Rene Lalique Winged Slyph Brooch C. 1900. Photo courtesy of © The Richard H. Driehaus Museum.
Rene Lalique Winged Slyph Brooch C. 1900.
Photo Courtesy of © The Richard H. Driehaus Museum.

In 1876 René Lalique (1860-1945) began his career as an apprentice to the eminent Parisian goldsmith Louis Aucoc. Though keen to learn the trade, Lalique was more interested in the general arts. He enrolled at L’École des Arts Décoratifs from 1876-78 and then traveled to London, where he attended the School of Art at Sydenham from 1878-80. Returning to Paris, he studied sculpture with Justin Lequien and designed textiles for a relative.1 In 1881, Lalique started to design and manufacture jewelry, selling the pieces to firms such as Aucoc, Boucheron, and Cartier.

In 1885, he opened a boutique of his own and enjoyed ten years of unprecedented creativity and success. Adopting the themes, techniques, and materials of the emerging Art Nouveau movement, Lalique refined them to their apogee. His jewelry featured sinuous lines, creeping branches, vines, flowers, and fetching scantily clad women. The pieces were embellished with organic and unusual gemstones as well as delicately shaded plique-à-jour enamelling. In 1900, critics at Paris’s Exposition Universelle unanimously lauded his jewels, singling them out as the finest examples of contemporary design.

Lalique Horn Comb. Photo Courtesy of Christie's.
Lalique Horn Comb.
Photo Courtesy of Christie’s.

Around the same time, he began drawing and fabricating glass objects, an enterprise to which he would fully devote himself in the 1920s. In 1925, at the Exposition des Arts Décoratifs et Industriel, the exposition for which the Art Deco design era was named, his glass objects were again the talk of the show. Though refusing to work with gold in his later years, Lalique continued creating brooches and pendants in glass.

His workshops were closed in 1937 and 1940. When Lalique died in 1945, his firm lived on, with his son Marc succeeding him. In 1977, daughter Marie-Claude picked up the mantel. The firm continues to this day, producing fine crystal objects.

Maker's Marks & Timeline

Lalique, René Maker’s Mark
Lalique, René Maker’s Mark
Lalique, René Maker’s Mark
Lalique, René Maker’s Mark
Lalique, René Maker’s Mark
Lalique, René Maker’s Mark
Lalique, René Maker’s Mark
Lalique, René Maker’s Mark
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Lalique, René





cartouche, cross, diamond, frame, kite, lozenge, rhombus


cartouche, cross, diamond, frame, kite, lozenge, rhombus





  • Bijoux sculptés
  • Medallist
  • Use of Champlevé & Plique-à -Jour enamel was unrivaled.
  • Art Nouveau pioneer, leading jeweler of the Belle Epoque.


  • Horn.
  • Crystal.
  • Enamel.
  • Cut glass.


  • Birth of René Lalique


  • Apprentice to Louis Aucoc at age sixteen.


  • Studied graphic design in London.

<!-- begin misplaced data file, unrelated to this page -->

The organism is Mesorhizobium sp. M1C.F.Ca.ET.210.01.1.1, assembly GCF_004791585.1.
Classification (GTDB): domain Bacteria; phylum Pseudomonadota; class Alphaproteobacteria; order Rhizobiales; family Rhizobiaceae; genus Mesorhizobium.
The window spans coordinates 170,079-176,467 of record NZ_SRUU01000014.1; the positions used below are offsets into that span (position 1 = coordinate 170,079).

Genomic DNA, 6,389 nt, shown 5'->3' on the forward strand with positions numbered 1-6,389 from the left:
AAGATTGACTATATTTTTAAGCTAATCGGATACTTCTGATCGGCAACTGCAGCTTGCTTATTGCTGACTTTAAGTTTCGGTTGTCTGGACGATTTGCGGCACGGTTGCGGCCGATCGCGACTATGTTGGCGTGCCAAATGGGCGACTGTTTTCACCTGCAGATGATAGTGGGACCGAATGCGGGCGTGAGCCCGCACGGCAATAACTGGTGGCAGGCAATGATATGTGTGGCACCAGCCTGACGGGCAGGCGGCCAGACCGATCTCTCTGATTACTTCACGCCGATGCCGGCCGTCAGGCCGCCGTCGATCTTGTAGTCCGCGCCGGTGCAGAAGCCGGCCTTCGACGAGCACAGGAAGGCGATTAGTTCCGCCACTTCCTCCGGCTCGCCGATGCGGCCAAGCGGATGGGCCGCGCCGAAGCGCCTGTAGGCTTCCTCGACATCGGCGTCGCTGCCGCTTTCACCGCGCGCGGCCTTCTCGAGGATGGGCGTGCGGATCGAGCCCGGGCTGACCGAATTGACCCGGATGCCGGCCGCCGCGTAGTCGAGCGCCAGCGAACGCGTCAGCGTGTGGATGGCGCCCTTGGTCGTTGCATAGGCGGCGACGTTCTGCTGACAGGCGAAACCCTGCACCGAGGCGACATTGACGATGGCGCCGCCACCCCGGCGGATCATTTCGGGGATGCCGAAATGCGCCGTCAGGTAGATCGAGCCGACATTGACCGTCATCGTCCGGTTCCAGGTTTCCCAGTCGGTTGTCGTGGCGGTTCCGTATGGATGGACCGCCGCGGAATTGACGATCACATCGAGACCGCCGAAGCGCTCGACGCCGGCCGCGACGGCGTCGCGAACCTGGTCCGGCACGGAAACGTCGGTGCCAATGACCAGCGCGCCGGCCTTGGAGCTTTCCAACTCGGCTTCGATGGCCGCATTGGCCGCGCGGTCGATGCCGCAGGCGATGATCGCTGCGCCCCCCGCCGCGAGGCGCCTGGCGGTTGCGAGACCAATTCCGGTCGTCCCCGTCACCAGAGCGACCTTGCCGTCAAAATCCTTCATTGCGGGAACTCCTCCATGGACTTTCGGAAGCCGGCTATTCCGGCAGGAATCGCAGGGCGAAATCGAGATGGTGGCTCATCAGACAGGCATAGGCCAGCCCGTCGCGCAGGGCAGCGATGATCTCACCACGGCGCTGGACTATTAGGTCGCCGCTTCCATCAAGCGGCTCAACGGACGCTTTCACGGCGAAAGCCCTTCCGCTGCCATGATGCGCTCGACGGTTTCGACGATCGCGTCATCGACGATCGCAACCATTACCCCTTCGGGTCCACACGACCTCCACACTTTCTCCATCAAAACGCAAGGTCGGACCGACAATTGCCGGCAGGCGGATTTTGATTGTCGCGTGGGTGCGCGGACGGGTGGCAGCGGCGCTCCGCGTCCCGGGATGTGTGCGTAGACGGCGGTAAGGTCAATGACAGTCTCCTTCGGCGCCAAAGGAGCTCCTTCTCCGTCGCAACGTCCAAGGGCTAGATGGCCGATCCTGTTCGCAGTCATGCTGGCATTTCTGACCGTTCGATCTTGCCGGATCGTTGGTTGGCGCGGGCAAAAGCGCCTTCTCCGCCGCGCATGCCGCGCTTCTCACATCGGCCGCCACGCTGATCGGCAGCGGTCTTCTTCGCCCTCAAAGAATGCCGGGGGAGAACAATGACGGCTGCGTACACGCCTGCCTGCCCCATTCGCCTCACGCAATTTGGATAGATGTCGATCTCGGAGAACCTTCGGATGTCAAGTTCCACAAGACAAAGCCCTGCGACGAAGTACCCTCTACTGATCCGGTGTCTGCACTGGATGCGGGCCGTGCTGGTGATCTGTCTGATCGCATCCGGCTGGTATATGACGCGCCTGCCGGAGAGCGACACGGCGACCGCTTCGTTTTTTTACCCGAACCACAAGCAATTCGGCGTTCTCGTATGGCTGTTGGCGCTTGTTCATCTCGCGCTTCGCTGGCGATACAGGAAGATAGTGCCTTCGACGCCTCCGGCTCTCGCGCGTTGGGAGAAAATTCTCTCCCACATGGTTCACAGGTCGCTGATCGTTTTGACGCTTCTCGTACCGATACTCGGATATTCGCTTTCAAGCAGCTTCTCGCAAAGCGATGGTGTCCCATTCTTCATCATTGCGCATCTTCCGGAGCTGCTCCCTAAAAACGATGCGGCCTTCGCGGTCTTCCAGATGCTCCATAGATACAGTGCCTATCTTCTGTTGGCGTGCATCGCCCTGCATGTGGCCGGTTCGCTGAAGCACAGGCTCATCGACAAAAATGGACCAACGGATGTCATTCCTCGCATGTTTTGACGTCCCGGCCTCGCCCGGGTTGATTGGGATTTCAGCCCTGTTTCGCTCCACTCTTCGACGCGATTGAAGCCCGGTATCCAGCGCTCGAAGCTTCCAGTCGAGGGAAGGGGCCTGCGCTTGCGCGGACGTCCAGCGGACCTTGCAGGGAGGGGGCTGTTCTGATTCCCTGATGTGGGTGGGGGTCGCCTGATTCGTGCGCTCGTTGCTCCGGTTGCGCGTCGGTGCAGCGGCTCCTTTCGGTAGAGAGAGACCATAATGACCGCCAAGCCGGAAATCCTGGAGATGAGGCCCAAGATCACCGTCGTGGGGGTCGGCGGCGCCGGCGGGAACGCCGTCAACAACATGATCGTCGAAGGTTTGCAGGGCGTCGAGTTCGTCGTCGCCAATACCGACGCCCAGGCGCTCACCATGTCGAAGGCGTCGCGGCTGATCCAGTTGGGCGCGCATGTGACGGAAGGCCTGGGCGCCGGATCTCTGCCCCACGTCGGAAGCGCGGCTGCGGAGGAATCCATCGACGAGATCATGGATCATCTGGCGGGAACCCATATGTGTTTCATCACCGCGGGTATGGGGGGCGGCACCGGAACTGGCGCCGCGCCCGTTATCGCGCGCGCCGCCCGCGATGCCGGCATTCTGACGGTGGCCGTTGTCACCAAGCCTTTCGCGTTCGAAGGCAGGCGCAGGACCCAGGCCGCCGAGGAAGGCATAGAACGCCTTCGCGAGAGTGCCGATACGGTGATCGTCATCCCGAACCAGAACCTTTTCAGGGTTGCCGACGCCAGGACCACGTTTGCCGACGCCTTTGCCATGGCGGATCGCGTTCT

• Worked with Auguste Petit.
  • Designed fans, fabrics and wallpaper.
  • Independent designer for Aucoc, Sestape, Cartier, Gariod and others


  • Independent jewelry designer.


  • Lalique’s Arts & Crafts exhibition catches the eye of Alphonse Fouquet
  • Went into business with M. Varenne – signed Lalique et Varene, rue de Vaugirard 84


  • Begins fabricating in the style that would make him famous.
  • Place Baillon location of Destape assumed by Lalique
  • Creates for Cartier, Boucheron and Vever


  • Boucheron buys ‘Flight of Swallows’ Parure.
  • Relocates to rue du Quatre Septembre, then rue Therése


  • Exposition Universelle features his work anonymously in Vever and Boucheron’s displays.


  • Begins experiments with glass and enamel, developing his new style


  • Designer of jewelry for Sarah Bernhardt & Maison de l’Art Nouveau.


  • Legion of Honour’s Croix de Chevalier.


  • Lalique displays at Universal Exhibition (Paris) to great acclaim.
  • Grand Prix, Order of the Legion of Honour


  • Opens at Place Vendôme


  • Begins to operate Combs-la-Ville Glassworks


  • Founds Wingen-sur-Moder Glassworks


  • Exposition Internationale des Arts Decoratifs et Industriels exhibits “The Springs of France”.
  • Begins manufacturing objet and statuettes in the “Lalique” Style.


  • Death of René Lalique.
  • After his death, firm Run By Son Marc and later Marie-Claude.


  • Bayer, Patricia & Mark Waller. The Art of Rene Lalique. Secaucus: The Wellfleet Press, 1988.
  • Becker, Vivienne. Art Nouveau Jewelry. New York: E.P. Dutton, 1985.
  • Sataloff, Joseph. Art Nouveau Jewelry: A Practical Guide to Its History and Beauty with Pictures of Over 150 Pieces of Jewelry and a Compendium of International Jeweler’s Marks. Bryn Mawr, PA: Dorrance and Co. Inc., 1984.
  • Vever, Henri. French Jewelry of the Nineteenth Century. Translated by Katherine Purcell. London: Thames & Hudson, 2001 (1906-8), 1091.

Related Reading


  1. Bayer, 8.
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